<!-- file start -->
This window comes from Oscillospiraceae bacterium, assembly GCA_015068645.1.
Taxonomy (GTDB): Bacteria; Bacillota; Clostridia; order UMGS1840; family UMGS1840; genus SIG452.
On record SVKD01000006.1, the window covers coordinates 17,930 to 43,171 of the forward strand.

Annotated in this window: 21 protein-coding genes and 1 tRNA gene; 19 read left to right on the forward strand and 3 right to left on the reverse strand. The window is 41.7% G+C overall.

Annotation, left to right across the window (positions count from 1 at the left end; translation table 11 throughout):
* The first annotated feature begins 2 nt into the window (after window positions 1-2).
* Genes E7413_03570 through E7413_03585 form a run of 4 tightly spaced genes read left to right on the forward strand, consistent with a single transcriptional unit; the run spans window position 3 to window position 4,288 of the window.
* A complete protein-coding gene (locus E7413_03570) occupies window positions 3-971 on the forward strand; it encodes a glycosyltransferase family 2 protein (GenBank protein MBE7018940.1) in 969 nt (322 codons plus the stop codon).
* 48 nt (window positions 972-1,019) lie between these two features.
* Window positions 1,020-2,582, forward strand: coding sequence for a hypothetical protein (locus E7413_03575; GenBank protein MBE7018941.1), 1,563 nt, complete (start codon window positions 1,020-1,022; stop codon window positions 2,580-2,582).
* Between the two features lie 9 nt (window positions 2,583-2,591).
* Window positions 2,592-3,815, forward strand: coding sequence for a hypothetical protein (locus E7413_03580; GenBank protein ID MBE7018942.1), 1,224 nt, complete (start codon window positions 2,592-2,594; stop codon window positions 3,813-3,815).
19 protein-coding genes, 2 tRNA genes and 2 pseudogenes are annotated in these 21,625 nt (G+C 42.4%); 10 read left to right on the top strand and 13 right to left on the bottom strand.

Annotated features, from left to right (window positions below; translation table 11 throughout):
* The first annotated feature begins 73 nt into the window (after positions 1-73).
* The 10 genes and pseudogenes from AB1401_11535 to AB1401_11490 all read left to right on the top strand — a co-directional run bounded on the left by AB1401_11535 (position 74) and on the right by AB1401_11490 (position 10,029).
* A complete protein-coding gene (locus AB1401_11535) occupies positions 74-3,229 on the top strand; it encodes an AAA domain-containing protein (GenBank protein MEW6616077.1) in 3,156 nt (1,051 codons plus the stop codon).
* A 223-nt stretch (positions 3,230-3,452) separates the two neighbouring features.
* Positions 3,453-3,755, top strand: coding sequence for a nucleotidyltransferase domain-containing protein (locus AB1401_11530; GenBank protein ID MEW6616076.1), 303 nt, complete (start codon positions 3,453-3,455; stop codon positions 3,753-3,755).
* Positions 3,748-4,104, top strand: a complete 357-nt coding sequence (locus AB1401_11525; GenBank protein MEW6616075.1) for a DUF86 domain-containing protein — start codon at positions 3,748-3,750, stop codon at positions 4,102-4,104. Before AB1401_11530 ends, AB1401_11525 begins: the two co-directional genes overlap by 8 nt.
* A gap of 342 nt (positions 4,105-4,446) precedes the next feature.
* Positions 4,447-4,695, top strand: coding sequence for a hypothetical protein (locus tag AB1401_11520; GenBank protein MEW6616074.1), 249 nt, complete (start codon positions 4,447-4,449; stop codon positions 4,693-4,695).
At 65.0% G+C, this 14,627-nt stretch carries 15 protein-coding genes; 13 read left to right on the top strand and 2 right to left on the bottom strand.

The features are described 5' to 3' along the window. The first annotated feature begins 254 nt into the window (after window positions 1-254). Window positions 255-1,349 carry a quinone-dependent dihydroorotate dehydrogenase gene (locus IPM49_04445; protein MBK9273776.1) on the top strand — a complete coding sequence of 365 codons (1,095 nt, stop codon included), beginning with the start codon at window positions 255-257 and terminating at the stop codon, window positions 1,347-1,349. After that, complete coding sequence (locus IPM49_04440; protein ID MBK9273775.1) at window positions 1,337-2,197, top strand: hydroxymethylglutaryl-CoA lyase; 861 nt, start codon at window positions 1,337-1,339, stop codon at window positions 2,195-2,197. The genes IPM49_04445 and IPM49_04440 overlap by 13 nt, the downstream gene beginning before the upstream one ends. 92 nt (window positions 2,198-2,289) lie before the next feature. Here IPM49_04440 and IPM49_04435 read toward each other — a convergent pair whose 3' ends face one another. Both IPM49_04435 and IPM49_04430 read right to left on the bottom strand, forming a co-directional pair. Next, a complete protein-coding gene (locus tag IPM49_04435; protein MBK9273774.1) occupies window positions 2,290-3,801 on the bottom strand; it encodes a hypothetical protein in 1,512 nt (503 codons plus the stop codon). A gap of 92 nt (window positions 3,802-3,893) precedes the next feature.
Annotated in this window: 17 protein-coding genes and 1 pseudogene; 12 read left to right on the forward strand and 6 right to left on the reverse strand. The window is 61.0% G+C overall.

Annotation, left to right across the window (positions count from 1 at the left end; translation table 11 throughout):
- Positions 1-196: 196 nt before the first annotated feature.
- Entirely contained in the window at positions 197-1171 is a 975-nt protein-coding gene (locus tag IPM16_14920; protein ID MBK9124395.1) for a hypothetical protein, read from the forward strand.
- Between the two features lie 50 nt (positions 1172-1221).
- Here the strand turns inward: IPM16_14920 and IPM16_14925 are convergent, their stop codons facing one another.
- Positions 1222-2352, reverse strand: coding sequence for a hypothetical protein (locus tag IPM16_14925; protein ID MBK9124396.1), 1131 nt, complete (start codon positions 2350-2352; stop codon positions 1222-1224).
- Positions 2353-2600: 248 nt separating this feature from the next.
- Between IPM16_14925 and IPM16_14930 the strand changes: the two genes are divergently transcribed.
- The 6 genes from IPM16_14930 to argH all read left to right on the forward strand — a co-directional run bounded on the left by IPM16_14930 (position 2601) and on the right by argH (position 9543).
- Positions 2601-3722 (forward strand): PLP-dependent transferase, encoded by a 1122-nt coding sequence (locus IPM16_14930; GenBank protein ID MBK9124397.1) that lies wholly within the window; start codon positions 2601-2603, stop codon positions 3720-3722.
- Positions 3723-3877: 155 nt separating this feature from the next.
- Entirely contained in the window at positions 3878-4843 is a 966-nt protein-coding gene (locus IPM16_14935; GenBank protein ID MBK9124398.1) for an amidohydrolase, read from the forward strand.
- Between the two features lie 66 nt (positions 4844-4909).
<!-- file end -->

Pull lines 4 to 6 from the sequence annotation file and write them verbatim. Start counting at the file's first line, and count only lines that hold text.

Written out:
Annotated in this window: 21 protein-coding genes and 1 tRNA gene; 19 read left to right on the forward strand and 3 right to left on the reverse strand. The window is 41.7% G+C overall.

Annotation, left to right across the window (positions count from 1 at the left end; translation table 11 throughout):
* The first annotated feature begins 2 nt into the window (after window positions 1-2).